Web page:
Not the banana pancakes you're thinking of from Saturday morning breakfast. I'm talking about a roti; A cross between a tortilla and a pita, fried in a frightening load of butter and oil, topped with anything from hairy pork to chocolate to, you guessed it: banana.
I don't actually like this Jack Johnson song much but its name matches the phase of traveling Lisa and I have entered: the SE Asian Backpacker scene. Rotis pop up all over the region as a safe to eat (germ-wise, not calorite-wise) street food. The banana pancake trail marks all of the must-see spots in the region by those intent to live it up. Up to now, we have pretty successfully stayed out of the drunken hippie wearing traditional clothing and Chacos world.
We took the overnight train up through the Isan and crossed the border into Laos. We met a New Yorker with a money exchange problem, which I was able to help him with (me and my hard core thai skills at least). Problem solved, we got to talking- he came with a New Yorker girl burnt out on the city and an Australian history teacher. Before we knew it 2 became 5 because 7 became 10 became 12 or more. Border transport turned into drinks turned into to dinner turned into a night at the bar (where we opted to come home and read scriptures before bed instead) turned into a city wide bike ride wtih the half left over the next day.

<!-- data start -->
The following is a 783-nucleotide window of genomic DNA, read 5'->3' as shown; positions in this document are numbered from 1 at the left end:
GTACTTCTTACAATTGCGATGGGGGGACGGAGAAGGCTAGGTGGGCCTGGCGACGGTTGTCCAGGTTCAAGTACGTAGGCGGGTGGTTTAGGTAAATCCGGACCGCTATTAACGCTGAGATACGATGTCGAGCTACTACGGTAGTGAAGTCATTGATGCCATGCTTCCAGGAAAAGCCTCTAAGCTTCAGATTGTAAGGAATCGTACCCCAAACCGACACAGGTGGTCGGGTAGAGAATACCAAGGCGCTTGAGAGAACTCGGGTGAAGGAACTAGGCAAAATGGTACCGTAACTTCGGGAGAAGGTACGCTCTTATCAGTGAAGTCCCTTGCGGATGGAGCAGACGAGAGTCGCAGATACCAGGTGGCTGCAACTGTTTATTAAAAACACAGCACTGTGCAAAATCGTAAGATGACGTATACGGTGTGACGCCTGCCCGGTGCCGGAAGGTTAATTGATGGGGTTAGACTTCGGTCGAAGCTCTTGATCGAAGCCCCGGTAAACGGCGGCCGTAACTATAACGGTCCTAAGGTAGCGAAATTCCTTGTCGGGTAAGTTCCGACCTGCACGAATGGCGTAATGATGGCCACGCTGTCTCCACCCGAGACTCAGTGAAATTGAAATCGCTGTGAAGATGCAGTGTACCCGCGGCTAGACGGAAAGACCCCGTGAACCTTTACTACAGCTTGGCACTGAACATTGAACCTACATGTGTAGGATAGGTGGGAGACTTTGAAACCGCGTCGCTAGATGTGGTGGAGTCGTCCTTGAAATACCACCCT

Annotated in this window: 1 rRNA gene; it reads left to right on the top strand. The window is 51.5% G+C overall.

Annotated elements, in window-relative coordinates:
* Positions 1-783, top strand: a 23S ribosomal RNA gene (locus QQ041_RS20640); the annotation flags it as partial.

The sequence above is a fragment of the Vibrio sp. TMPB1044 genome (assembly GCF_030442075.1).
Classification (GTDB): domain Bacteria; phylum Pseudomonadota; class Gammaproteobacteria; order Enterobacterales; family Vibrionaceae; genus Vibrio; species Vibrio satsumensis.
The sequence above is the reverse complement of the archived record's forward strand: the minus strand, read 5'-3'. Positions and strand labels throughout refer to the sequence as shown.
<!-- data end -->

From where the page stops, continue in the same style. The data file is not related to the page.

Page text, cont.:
Yes that is a Hello Kitty bikeFacebooks and emails were exchanged. BFFs for life, guaranteed. This is a normal day in the life of a backpacker, I'm sure, but it's a brand new world for Lisa and I. Very different, but very fun.
This bicycle breakdown brought 4 Lao helpers and no actual successThe bike ride around the city gave a little personality to an otherwise somewhat lifeless city. Vientienne is a small country capital with few sites outside a handful of charming french-colonial pockets. It is a communist country with long ties to Russia and the architecture shouts it even through the odd smattering of French cafes and sweet shops.
Sweet old car by a traditional stupa and the US embassyWe had lunch with a sweet expat family and dinner with the senior couples (Love them!) grilling them about life in Lao and not too sadly moved on to Luang Prabang (after raiding the seniors' bookshelf of course. I love bookshelves!)